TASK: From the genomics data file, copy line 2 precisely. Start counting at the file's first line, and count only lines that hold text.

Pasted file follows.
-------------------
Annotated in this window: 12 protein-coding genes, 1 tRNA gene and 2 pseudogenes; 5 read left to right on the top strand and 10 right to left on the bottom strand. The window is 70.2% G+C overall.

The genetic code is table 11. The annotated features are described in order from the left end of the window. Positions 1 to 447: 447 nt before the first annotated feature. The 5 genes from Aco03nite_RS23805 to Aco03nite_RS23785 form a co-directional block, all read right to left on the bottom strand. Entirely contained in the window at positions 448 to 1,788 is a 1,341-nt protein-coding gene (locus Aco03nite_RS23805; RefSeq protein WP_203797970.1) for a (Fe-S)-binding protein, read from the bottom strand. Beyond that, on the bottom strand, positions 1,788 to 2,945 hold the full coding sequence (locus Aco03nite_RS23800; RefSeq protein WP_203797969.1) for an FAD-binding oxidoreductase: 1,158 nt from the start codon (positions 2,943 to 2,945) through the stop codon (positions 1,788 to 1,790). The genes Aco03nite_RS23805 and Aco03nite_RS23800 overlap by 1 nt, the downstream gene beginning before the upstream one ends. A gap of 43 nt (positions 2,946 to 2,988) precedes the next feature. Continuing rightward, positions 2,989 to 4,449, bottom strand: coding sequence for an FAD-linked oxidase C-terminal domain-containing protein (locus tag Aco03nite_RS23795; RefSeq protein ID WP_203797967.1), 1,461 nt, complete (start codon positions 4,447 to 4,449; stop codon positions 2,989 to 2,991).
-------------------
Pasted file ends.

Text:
The genetic code is table 11. The annotated features are described in order from the left end of the window. Positions 1 to 447: 447 nt before the first annotated feature. The 5 genes from Aco03nite_RS23805 to Aco03nite_RS23785 form a co-directional block, all read right to left on the bottom strand. Entirely contained in the window at positions 448 to 1,788 is a 1,341-nt protein-coding gene (locus Aco03nite_RS23805; RefSeq protein WP_203797970.1) for a (Fe-S)-binding protein, read from the bottom strand. Beyond that, on the bottom strand, positions 1,788 to 2,945 hold the full coding sequence (locus Aco03nite_RS23800; RefSeq protein WP_203797969.1) for an FAD-binding oxidoreductase: 1,158 nt from the start codon (positions 2,943 to 2,945) through the stop codon (positions 1,788 to 1,790). The genes Aco03nite_RS23805 and Aco03nite_RS23800 overlap by 1 nt, the downstream gene beginning before the upstream one ends. A gap of 43 nt (positions 2,946 to 2,988) precedes the next feature. Continuing rightward, positions 2,989 to 4,449, bottom strand: coding sequence for an FAD-linked oxidase C-terminal domain-containing protein (locus tag Aco03nite_RS23795; RefSeq protein ID WP_203797967.1), 1,461 nt, complete (start codon positions 4,447 to 4,449; stop codon positions 2,989 to 2,991).